But back to this particular segment:  I liked how one of the women (can’t remember which) said how some of the runs made her nervous and how the women looked to one another for support — it made them seem more human, more relatable. That said, none of the guys said anything about being nervous. Really, do they all have nerves of steel? Is it because the women were more open? Or is it because that’s what the film makers chose to show, because it’s “expected” female behavior? I have no idea, but it made me wonder…..

• Powder Surfing. Ever heard of it? This isn’t snowboarding; instead, it’s a bindingless board that’s a hybrid of surfing, skateboarding, and snowboarding technology. There was a nice segment focusing on industry entrepreneur Jeremy Jensen. I wish they’d spent a little more time exploring this. Maybe it’s the next big thing.

• The Cowboy Downhill in Steamboat is a riot! For the past 41 years, Steamboat has been hosting an event that gets rodeo cowboys out on the slopes. There’s a lot of crazy skiing and falling, and it’s a hoot.

• I had mixed feelings about a segment on speed riding in Chamonix. In case you don’t know, speed riding is an extreme sport that combines skiing and paragliding. Yes, it’s exciting to watch. But given the recent deaths in the wingsuit and base jumping community, I wasn’t sure how I felt about it being featured so prominently in the movie (it’s in the first segment). Could be my age (I might feel differently if I was a 13-year old boy), could be my mom radar. I don’t know. But it did make me wince a bit.

• I’m probably in the minority here, but I always find the titles of ski movies somewhat perplexing, and Chasing Shadows is no exception. On the one hand, it could refer to all the great skiers from the past, and how each skier stands on the shoulders of those who’ve come before. But it could be this: in the segment that takes place in Japan, a female voiceover comments about winter and the guys who’re out there skiing, “I see the dark and cold; they see shadows filled with endless possibilities.” So maybe that’s it. You’ll have to watch and decide for yourself.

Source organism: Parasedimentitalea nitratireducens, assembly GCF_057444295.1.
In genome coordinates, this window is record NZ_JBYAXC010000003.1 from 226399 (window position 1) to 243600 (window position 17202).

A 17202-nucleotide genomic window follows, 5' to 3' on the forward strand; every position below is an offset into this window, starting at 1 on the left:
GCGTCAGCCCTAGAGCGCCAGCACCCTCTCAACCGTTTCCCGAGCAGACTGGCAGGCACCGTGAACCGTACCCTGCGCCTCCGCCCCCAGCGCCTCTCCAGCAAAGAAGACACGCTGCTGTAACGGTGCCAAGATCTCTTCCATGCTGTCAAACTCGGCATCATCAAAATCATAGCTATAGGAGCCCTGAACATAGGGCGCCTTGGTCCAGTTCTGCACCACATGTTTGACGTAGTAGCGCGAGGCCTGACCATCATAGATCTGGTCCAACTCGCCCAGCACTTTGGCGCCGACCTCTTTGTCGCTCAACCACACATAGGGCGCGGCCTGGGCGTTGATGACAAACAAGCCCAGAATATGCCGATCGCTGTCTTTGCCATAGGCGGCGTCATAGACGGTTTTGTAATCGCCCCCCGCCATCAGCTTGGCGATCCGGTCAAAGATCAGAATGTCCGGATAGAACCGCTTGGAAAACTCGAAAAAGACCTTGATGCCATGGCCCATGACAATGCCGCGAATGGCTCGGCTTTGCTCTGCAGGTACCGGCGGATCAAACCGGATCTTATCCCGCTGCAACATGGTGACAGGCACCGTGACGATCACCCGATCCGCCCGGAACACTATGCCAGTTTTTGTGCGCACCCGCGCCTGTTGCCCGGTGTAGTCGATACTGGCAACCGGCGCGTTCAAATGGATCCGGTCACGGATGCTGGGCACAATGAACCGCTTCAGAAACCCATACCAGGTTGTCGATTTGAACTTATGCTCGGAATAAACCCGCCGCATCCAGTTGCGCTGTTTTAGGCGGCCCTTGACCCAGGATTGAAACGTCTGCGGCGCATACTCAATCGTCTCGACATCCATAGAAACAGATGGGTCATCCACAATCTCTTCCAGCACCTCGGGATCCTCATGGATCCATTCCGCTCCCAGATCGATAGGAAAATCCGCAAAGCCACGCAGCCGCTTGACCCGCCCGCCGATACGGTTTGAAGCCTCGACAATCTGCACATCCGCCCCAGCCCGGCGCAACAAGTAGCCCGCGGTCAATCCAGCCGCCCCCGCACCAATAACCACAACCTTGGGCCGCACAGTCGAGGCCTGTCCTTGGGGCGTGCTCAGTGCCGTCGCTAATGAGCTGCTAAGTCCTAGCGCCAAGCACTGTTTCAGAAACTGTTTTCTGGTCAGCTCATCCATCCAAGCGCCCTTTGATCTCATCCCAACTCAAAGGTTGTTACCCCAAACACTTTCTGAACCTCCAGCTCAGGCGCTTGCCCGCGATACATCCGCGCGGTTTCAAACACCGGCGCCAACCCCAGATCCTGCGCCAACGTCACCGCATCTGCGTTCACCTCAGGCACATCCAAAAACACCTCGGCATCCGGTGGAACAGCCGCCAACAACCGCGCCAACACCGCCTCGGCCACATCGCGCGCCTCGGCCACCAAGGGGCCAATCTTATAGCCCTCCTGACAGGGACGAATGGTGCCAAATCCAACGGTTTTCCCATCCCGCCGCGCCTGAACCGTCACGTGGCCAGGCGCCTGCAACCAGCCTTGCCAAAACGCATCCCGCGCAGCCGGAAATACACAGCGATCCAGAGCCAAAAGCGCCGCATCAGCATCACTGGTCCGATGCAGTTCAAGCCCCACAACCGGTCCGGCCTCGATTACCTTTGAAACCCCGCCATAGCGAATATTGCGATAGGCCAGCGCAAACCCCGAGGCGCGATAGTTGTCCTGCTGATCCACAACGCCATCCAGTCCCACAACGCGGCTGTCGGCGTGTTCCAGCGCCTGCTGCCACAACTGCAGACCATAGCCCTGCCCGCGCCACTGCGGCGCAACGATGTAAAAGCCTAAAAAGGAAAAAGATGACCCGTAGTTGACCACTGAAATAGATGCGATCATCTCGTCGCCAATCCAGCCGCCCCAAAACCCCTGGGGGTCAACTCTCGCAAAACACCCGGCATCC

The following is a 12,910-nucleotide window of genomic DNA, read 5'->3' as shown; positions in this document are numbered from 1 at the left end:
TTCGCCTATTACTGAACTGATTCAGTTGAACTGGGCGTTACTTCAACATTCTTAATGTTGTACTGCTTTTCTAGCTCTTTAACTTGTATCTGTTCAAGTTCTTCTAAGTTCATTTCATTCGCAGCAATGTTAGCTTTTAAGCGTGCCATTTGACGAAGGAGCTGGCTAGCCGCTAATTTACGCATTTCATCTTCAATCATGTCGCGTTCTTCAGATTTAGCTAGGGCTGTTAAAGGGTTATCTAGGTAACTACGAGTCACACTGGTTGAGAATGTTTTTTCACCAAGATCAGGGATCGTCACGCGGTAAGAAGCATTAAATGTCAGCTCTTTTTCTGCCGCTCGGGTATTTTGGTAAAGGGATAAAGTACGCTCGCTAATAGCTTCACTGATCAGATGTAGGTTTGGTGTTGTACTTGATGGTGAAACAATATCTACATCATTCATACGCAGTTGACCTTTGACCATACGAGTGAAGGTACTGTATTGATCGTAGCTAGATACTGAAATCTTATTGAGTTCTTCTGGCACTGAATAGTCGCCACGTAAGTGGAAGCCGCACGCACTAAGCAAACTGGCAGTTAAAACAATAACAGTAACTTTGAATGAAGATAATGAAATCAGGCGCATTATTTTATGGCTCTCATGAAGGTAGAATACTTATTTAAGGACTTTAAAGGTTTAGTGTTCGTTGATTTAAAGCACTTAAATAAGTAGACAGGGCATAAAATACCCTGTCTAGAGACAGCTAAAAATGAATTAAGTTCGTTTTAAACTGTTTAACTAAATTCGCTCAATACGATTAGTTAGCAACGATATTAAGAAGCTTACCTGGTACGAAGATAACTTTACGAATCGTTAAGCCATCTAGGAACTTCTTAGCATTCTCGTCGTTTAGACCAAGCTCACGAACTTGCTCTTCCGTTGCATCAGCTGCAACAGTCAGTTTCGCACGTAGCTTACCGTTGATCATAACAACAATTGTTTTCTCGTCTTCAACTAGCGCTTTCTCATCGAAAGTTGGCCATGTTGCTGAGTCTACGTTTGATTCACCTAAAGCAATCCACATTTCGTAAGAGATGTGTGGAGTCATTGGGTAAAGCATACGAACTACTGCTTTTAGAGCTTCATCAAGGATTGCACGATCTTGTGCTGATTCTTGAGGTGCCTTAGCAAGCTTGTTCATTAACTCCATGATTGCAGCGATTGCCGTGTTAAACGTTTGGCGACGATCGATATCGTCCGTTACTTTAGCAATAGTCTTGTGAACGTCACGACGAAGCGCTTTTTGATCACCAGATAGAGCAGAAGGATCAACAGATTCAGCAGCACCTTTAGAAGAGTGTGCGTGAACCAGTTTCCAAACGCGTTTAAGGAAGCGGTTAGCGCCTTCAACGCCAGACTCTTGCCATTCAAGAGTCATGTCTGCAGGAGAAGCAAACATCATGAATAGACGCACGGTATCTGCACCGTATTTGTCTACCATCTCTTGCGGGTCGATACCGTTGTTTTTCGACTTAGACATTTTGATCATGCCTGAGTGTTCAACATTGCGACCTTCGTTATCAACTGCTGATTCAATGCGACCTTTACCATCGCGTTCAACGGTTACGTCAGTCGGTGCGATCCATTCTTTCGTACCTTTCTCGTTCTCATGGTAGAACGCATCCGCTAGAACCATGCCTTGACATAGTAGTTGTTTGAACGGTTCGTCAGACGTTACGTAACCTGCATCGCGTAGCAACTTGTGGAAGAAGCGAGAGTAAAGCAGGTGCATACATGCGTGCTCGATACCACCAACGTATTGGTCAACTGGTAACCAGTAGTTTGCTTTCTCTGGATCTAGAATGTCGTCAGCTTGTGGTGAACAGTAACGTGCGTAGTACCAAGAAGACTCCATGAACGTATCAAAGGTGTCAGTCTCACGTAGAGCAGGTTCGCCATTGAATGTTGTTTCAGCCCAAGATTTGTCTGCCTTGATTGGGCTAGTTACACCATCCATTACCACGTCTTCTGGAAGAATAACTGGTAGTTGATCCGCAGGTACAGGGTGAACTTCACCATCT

You can catch Chasing Shadows in one of its stops on its nationwide tour. Go here for locales and showing dates.

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Pop the popcorn. The ski movie trailers are here!

If you want to get stoked for the upcoming ski season, there’s no better way than to watch this year’s batch of ski movies. So grab some Sno-Caps, slurp down a Snow Cone, and take a gander at these:

Conquering the Useless: This one features Elyse Saugstad and her husband, Cody Townsend. I recently interviewed Elyse for my blog. You can find it here.
Warren Miller Media’s Chasing Shadows: (This is the 66th annual Warren Miller movie!)
TGR’s Paradise Waits
TGR’s For Lack of Better:

Revision Skis Advance:
Super Proof Masquerade:
Legs of Steel’s Passenger:
Sweetgrass Production’s Jumbo Wild: Not exactly a ski movie, but a documentary about the decades-long battle over the future of British Columbia’s iconic Jumbo Valley, highlighting the tension between the protection of wilderness and the backcountry experience and ever-increasing development interests in wild places.


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No Turning Back: A Review

WME_PosterI have to admit, I haven’t been a Warren Miller fan for a long time. After all, it hasn’t been the same since Warren stopped making his own movies. For me, the newer ones tend to run together — a lot of people jumping off cliffs; oh look, more back flips; and the obligatory urban stuff, sliding down stair rails and jumping over small buildings and parked cars. Granted, some segments are much better than others. But on the whole, I’ve kind of lost interest.